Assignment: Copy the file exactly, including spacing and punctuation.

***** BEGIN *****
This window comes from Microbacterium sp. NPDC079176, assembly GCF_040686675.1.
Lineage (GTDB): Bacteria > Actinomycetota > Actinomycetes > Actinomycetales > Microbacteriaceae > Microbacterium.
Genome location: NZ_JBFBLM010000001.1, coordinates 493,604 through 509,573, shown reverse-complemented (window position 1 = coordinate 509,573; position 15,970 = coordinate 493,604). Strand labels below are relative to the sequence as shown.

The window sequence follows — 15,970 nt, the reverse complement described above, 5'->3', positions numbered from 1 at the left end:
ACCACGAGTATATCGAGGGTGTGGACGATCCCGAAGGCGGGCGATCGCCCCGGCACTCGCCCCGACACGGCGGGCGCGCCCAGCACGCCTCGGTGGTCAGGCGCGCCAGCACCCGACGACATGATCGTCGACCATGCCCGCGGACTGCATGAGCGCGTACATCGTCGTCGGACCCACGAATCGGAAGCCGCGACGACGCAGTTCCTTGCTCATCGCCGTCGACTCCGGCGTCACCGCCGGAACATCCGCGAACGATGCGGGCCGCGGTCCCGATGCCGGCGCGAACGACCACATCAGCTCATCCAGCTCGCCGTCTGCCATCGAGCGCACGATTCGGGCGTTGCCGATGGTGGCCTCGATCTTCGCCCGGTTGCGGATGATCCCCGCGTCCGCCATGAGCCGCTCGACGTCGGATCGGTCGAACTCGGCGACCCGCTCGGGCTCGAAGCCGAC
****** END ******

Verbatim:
This window comes from Microbacterium sp. NPDC079176, assembly GCF_040686675.1.
Lineage (GTDB): Bacteria > Actinomycetota > Actinomycetes > Actinomycetales > Microbacteriaceae > Microbacterium.
Genome location: NZ_JBFBLM010000001.1, coordinates 493,604 through 509,573, shown reverse-complemented (window position 1 = coordinate 509,573; position 15,970 = coordinate 493,604). Strand labels below are relative to the sequence as shown.

The window sequence follows — 15,970 nt, the reverse complement described above, 5'->3', positions numbered from 1 at the left end:
ACCACGAGTATATCGAGGGTGTGGACGATCCCGAAGGCGGGCGATCGCCCCGGCACTCGCCCCGACACGGCGGGCGCGCCCAGCACGCCTCGGTGGTCAGGCGCGCCAGCACCCGACGACATGATCGTCGACCATGCCCGCGGACTGCATGAGCGCGTACATCGTCGTCGGACCCACGAATCGGAAGCCGCGACGACGCAGTTCCTTGCTCATCGCCGTCGACTCCGGCGTCACCGCCGGAACATCCGCGAACGATGCGGGCCGCGGTCCCGATGCCGGCGCGAACGACCACATCAGCTCATCCAGCTCGCCGTCTGCCATCGAGCGCACGATTCGGGCGTTGCCGATGGTGGCCTCGATCTTCGCCCGGTTGCGGATGATCCCCGCGTCCGCCATGAGCCGCTCGACGTCGGATCGGTCGAACTCGGCGACCCGCTCGGGCTCGAAGCCGAC